While there is competition, this company will be a first mover. For this company, growth depends on the adoption of these new products, achieving category ownership, customer preference and adoption, and ultimately, a different set of objectives and metrics for Marketing.

Scenario 3

Let’s say you’re in an organization that faces significant and highly-regarded competition. Your company’s products are well known and used by a highly specialized finite number of end customers who are all very professional and connected to one another.

The company primarily depends on partners to drive growth. For this company’s success is dependent on partner’s and end users preferring and recommending the products. Marketing’s objectives and metrics will be tied to these success factors.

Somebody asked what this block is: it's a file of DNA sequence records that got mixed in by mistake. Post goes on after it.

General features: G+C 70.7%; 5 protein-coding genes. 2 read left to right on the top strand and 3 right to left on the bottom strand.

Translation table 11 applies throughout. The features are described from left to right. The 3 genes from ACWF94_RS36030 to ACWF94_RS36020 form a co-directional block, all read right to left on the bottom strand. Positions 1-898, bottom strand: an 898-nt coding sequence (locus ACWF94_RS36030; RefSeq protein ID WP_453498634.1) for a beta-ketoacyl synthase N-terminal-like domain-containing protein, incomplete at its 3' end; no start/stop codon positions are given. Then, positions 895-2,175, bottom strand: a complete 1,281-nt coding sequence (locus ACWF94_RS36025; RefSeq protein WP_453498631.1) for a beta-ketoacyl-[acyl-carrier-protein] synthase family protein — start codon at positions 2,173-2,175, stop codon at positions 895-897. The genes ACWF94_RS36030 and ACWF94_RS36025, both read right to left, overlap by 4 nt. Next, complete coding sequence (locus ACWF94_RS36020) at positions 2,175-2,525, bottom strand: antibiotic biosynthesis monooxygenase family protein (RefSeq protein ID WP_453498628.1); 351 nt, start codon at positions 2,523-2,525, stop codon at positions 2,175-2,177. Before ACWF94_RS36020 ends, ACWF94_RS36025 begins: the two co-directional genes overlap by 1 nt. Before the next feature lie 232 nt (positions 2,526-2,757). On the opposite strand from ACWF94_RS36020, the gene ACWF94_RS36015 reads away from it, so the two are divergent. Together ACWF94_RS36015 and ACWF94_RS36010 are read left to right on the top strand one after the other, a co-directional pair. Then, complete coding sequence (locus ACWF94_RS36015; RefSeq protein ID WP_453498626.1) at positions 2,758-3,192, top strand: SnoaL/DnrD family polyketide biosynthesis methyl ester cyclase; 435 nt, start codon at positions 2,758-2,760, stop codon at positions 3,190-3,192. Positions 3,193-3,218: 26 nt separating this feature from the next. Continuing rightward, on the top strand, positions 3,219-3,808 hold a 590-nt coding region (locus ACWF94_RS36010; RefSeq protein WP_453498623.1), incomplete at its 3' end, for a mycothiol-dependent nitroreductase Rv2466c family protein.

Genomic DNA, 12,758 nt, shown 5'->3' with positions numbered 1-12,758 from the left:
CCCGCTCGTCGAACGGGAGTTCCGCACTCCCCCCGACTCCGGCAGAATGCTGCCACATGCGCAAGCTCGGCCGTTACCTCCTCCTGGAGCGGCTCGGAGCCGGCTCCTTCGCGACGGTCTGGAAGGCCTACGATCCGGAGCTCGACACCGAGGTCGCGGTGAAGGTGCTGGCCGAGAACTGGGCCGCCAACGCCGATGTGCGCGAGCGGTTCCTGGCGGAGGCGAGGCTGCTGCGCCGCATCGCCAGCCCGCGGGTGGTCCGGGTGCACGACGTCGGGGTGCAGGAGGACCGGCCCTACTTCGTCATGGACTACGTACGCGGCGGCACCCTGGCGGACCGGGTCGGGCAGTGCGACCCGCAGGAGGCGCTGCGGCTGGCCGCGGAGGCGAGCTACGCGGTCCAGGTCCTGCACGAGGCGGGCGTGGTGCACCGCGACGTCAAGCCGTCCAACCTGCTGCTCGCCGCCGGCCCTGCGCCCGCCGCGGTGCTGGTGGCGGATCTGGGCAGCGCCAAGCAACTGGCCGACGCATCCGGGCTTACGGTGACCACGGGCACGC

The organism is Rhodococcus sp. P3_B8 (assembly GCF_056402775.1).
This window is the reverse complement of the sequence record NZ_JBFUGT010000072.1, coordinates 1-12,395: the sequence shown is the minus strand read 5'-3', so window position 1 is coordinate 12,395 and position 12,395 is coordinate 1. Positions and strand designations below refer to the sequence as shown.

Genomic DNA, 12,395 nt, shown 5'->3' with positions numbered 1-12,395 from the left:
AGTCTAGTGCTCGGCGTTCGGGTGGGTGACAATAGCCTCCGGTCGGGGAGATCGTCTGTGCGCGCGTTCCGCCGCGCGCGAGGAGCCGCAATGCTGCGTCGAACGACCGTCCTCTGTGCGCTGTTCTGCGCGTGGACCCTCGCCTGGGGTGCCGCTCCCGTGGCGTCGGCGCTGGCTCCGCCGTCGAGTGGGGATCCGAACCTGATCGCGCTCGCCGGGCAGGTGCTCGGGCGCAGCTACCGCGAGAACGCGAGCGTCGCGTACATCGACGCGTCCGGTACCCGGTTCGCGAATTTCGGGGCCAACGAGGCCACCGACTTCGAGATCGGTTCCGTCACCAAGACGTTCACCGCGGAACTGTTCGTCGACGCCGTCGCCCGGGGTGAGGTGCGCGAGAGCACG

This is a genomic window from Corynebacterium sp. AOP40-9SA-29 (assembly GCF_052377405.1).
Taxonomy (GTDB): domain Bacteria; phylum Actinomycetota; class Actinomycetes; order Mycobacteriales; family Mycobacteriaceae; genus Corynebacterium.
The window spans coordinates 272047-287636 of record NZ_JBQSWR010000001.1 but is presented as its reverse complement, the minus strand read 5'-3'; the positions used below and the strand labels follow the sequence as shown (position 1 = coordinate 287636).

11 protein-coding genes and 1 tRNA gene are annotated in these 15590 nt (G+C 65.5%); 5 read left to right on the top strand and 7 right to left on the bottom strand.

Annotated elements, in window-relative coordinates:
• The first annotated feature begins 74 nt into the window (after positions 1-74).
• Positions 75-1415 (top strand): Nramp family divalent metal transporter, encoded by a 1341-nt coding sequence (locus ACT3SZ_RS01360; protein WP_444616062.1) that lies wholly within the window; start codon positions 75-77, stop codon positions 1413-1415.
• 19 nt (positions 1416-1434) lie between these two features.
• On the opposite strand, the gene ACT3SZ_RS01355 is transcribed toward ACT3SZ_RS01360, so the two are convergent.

It’s not how many metrics you have. In some instances, you will need several, in others, maybe only one. The key is to have the metrics directly linked to the outcomes.

Outcomes first – then metrics. Once you select the metric that connects your Marketing objective to the business outcome, make sure every effort associated with the objective has a quantifiable customer-centric performance target. This is the only way to build the chain of measurements and metrics that link the work of Marketing directly to business results.

Need further consultation into how to tune up your metrics and measures? Read our blog article discussing the subject. Feel free to add in a question in the comments. 

Often, this results in a quick call where we ask questions such as, “What motivated your CXO to request this metric?” What does your company need to accomplish to achieve success? How will they know Marketing made a difference?

Yes, there are categories of metrics every Marketing organization needs but the specific metrics right for your organization varies.  

These three scenarios will help explain why:

Scenario 1

Let’s say you’re in an organization that has solid market share across the product portfolio in all the primary segments. The leadership team wants to grow faster than the competition in existing markets, where you already have a strong presence.